Inflation, a chaotic stock market, and mounting reports of layoffs may have some military personnel concerned about their near-term economic future. Those still in the military but looking to transition soon might consider starting their own business to weather the financial storm.
Many Americans, veterans and non-veterans alike, have done just that over the past year. According to Gusto, the payroll company, 5.4 million new business births were recorded in the United States in 2021, the highest since the census began collecting business birth statistics in 2012. Among the millions led new veteran entrepreneurs.
The new report showed that 10.7% of all new business owners in America were veterans, citing a 100 percent increase in the number of veteran-owned businesses since last year’s census data was collected.
Gusto’s Survey of New Business Owners asked veterans why they chose to start their own business over pursuing other sources of income. Not surprisingly, 48% of respondents said they were worried about their financial situation. Other responses were based on some sort of economic necessity, such as layoffs and childcare costs.
Veterans are already a natural entrepreneurial subset of the US population. Previous studies have shown that veterinarians are 45% more likely to start their own business than their non-experienced peers.
The survey of new business owners found that this entrepreneurial spirit is emerging in the wake of the global pandemic, with a quarter of respondents saying their startup is taking advantage of a pandemic-related business opportunity.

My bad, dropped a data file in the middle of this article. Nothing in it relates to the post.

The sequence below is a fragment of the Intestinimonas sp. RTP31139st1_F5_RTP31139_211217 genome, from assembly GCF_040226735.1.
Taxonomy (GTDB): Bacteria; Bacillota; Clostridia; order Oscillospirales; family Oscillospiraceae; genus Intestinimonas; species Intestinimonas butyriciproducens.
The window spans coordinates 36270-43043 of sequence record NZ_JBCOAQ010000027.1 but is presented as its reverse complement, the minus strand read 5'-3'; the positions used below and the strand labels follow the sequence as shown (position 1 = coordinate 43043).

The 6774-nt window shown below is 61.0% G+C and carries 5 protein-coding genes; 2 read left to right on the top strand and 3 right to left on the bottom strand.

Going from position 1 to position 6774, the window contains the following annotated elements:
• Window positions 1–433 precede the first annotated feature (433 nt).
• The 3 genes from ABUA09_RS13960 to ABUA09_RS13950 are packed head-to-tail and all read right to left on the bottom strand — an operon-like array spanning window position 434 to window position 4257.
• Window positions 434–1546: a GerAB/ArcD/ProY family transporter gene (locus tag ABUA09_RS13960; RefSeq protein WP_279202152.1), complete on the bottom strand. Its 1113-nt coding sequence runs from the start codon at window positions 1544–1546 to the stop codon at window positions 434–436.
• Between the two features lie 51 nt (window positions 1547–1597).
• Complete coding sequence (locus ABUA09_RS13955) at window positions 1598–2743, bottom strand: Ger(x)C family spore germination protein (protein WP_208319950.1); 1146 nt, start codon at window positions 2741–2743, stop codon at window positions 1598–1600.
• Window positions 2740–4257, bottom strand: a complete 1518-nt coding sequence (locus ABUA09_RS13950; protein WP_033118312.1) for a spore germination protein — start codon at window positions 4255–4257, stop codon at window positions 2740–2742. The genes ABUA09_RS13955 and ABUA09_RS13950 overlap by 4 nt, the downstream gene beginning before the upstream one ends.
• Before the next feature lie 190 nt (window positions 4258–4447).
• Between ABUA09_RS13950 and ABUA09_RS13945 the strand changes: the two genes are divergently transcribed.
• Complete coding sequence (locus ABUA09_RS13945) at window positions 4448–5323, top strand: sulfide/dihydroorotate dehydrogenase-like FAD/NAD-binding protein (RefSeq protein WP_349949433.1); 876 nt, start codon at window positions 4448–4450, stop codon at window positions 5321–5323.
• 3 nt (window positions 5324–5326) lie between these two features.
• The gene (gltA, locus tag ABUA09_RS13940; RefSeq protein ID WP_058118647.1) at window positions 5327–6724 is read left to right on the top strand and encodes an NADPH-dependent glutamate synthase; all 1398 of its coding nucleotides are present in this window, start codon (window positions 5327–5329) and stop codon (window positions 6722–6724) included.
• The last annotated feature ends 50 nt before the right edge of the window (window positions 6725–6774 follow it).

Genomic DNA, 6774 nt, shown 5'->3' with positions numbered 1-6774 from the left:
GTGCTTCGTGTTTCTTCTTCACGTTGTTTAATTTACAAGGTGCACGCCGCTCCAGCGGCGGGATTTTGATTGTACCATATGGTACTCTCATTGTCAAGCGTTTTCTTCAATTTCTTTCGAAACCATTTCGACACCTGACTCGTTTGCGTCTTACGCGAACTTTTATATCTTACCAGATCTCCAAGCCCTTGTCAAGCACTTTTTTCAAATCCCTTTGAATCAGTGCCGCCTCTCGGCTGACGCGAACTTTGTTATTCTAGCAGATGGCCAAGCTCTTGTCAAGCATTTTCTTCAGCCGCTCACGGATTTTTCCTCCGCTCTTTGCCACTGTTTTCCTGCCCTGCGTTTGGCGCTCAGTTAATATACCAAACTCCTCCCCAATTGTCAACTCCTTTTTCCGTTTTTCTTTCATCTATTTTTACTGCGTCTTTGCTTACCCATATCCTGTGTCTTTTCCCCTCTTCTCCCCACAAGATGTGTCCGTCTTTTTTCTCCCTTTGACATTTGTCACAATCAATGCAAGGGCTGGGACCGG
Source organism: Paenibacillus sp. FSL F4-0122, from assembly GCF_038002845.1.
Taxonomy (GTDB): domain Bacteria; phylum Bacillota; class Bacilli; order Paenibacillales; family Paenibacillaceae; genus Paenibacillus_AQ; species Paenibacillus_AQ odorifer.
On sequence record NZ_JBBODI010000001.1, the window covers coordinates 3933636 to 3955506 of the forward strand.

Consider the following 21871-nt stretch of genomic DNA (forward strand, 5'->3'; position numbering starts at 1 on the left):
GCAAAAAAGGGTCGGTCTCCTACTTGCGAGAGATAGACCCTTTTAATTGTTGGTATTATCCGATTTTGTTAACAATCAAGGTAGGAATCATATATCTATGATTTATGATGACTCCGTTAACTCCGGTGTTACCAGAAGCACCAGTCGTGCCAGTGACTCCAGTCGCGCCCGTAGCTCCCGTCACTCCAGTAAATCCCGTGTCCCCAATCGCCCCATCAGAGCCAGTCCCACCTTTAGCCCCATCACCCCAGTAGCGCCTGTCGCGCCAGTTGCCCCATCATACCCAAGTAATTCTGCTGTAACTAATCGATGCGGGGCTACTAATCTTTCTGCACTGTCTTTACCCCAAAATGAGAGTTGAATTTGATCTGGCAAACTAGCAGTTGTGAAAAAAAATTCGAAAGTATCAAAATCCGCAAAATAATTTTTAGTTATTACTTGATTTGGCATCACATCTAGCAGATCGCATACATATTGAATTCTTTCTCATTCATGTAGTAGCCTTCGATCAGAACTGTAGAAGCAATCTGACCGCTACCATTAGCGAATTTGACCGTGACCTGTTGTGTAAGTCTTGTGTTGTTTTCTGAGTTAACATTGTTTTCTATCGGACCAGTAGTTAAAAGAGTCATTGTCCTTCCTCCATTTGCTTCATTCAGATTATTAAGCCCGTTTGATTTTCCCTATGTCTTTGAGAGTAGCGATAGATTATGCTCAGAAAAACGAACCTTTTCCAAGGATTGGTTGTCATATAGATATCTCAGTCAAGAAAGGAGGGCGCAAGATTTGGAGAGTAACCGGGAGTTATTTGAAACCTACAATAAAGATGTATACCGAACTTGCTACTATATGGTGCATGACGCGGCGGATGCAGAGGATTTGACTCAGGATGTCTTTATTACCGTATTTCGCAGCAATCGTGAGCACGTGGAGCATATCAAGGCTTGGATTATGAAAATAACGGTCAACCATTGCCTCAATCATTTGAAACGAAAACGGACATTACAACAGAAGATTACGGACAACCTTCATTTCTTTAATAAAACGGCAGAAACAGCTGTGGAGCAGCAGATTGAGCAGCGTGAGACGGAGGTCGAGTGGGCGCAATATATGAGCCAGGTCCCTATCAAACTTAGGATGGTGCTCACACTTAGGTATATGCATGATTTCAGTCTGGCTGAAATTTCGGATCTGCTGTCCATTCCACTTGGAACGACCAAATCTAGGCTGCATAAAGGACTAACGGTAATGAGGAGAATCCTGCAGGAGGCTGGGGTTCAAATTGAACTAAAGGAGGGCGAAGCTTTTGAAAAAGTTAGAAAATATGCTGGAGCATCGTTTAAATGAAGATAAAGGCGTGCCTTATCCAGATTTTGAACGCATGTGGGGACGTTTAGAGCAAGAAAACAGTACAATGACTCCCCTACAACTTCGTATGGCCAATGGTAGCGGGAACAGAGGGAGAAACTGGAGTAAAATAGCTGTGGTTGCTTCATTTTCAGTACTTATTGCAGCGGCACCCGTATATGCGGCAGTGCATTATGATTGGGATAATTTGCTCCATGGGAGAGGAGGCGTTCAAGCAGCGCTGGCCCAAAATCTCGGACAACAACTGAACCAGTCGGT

There was also a variety of industries in which veterinarians started their new businesses. 47 percent of these companies either manufactured consumer goods or were involved in the construction, utilities, transportation and storage sectors. Another big area was the retail, leisure and hospitality sectors, where 29% of experienced respondents started businesses.
A lot of new businesses owned by veterans is good for the economy as a whole. Previous census data shows nearly four million Americans were employed by veteran-owned businesses, and Gusto’s new survey shows these new businesses are looking to hire even more, despite perceived financial conditions.
63% of veteran-owned businesses said they would be hiring more employees in 2022, and 71% said they would seek help in the coming year. While media headlines make things look bleak for some, particularly the tech sector, small businesses — especially those run by veterans — continue to drive economic growth across the country.
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